While a small amount of rocking might seem like a minor thing, it is no small issue. A slight rocking of the toilet can break the seal around the toilet drain, and even a small amount of water leaking around the toilet drain can rot out the subfloor over time and lead to a much bigger structural problem. Fortunately, there are a variety of inexpensive products that can help you restore the toilet flange (and the toilet) to good working order.

There are four common toilet problems that are directly or indirectly related to the toilet flange:

  • Bad wax ring
  • Broken or cracked toilet flange
  • Rotten, sagging subfloor
  • Toilet flange too low
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A Failing Toilet Wax Ring

Although it is not technically a part of the toilet flange, the wax ring seal that fits between the toilet floor drain and the porcelain drain outlet (the horn) on the toilet is probably more likely to fail than the flange itself. As noted by PlumbingSupply.com, over time, the wax that seals the bottom of the toilet drain against the drain opening can get compressed or cracked. With this seal compromised, drain water can seep out around the base of the toilet during a flush.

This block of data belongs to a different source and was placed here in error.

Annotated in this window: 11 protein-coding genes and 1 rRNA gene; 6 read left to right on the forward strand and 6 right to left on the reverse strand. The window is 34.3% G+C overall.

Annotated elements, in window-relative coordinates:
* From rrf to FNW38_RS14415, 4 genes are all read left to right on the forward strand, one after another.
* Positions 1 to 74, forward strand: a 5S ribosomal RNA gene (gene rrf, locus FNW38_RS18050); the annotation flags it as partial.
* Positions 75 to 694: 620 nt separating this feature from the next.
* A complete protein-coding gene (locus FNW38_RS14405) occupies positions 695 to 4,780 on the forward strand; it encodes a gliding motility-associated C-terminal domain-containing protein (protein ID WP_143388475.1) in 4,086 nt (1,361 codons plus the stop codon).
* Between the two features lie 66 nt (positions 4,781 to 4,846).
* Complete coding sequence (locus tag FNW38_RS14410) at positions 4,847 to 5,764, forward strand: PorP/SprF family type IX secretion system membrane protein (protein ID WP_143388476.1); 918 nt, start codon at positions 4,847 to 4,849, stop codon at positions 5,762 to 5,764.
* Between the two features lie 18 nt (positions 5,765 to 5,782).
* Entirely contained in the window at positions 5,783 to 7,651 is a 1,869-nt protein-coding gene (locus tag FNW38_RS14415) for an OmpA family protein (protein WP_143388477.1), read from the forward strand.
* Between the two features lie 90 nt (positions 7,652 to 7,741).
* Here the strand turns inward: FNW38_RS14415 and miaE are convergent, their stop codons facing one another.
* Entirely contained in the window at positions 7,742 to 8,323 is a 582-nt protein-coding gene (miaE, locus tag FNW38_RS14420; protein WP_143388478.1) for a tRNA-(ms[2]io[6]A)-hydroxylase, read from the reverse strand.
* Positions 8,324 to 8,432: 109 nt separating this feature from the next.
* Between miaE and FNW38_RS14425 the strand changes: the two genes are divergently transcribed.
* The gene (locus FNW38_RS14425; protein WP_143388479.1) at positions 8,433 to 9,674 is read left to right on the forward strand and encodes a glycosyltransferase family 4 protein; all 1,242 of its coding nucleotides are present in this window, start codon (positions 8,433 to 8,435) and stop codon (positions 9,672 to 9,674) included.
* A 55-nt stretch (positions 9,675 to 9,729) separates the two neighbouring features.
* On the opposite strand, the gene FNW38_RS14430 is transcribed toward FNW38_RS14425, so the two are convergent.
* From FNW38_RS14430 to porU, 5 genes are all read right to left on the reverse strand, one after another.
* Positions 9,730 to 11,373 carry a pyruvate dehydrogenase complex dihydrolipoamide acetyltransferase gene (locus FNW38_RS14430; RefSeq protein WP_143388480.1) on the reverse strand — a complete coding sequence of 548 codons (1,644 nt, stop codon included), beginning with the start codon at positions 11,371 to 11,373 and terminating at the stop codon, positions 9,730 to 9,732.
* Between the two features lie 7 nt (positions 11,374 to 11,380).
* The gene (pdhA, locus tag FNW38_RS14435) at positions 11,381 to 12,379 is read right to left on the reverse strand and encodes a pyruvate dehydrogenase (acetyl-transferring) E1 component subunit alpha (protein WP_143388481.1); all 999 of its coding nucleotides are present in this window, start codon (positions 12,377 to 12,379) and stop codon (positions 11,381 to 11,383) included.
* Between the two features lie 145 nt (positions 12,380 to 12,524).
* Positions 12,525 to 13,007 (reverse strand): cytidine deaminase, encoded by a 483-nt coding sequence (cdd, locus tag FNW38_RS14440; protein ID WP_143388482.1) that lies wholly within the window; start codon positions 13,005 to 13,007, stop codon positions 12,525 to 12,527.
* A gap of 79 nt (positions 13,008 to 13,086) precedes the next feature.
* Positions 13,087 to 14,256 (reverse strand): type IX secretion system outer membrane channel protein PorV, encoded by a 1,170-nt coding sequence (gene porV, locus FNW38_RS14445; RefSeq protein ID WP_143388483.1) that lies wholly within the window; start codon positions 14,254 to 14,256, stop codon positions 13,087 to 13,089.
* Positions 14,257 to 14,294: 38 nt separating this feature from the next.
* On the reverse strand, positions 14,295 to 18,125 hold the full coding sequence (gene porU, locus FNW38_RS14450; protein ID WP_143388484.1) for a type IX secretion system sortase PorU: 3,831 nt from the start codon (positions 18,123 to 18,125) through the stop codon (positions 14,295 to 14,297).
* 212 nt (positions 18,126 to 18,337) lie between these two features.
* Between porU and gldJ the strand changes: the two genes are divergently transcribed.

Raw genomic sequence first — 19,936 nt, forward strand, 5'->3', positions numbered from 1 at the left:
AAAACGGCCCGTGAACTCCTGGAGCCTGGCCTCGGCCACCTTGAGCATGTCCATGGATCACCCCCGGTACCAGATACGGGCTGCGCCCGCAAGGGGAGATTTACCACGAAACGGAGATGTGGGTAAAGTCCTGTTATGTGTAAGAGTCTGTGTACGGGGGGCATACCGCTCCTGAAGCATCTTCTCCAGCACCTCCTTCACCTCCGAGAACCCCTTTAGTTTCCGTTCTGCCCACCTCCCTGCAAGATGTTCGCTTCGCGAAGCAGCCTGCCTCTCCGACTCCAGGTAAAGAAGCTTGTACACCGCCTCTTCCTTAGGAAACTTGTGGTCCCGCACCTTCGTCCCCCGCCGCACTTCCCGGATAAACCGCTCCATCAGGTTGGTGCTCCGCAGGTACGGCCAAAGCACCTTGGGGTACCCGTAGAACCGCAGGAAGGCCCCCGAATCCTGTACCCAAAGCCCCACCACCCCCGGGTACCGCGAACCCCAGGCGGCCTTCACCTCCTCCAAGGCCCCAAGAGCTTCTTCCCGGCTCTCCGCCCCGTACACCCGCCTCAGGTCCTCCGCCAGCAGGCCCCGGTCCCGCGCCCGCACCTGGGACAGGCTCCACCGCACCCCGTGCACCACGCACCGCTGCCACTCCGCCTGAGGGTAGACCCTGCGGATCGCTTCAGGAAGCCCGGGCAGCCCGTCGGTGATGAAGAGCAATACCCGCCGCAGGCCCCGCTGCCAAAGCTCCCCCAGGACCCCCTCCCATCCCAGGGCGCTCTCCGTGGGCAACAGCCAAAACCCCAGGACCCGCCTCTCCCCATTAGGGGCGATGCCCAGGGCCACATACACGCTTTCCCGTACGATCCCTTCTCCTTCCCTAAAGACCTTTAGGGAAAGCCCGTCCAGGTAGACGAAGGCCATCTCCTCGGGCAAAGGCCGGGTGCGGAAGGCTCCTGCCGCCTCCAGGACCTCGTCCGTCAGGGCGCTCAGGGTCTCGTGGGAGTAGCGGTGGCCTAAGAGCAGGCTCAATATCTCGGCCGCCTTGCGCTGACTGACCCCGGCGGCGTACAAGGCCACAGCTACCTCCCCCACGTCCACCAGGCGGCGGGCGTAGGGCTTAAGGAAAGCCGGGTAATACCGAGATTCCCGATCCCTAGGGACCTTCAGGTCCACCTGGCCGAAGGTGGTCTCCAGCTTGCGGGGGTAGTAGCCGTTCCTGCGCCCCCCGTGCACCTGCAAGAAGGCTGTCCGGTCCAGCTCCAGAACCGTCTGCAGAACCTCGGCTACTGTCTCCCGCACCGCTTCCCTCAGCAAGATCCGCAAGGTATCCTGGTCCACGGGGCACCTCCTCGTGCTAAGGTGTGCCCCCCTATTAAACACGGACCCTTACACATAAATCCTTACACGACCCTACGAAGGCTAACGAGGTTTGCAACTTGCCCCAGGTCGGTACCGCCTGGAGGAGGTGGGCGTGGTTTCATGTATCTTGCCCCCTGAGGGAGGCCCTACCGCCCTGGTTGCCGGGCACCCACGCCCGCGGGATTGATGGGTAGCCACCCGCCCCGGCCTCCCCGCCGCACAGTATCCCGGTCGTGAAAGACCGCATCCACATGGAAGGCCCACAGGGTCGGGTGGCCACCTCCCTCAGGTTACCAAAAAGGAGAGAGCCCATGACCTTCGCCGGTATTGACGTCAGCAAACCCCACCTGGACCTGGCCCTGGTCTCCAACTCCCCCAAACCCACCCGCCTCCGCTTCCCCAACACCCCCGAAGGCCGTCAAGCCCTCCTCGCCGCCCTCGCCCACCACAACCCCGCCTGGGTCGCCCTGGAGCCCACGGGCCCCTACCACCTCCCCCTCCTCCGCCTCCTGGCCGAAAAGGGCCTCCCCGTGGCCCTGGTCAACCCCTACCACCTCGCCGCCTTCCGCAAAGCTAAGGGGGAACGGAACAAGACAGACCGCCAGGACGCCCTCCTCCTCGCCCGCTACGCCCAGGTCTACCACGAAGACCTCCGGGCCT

The same symptom can sometimes indicate that the toilet flange is broken, and you probably won't know the real cause of the problem until you remove the toilet and inspect the toilet flange and wax ring. However, if a toilet that leaks around the base still seems solidly anchored to the floor, it's likely that the problem lies with the wax ring rather than the toilet flange.

Broken or Cracked Toilet Flange

If a toilet rocks in place and does not sit tight on the floor with or without leaking around the base, it is likely that the toilet flange is broken. When this happens, the closet bolts that connect to the flange can no longer hold the toilet in place, and this allows the toilet to rock unsteadily. The fix is to replace the entire toilet flange or to use a repair kit to reinforce the broken bolt rail.

Sometimes, a small amount of rocking can occur simply because the wax ring is becoming compressed from long use. Try tightening the bolts that hold the toilet to the floor. If this tightening eliminates the rocking, then the toilet flange is probably still intact. The wax ring should be replaced fairly soon. If tightening the bolts does not eliminate the rocking, then it's almost certain that the toilet flange is broken.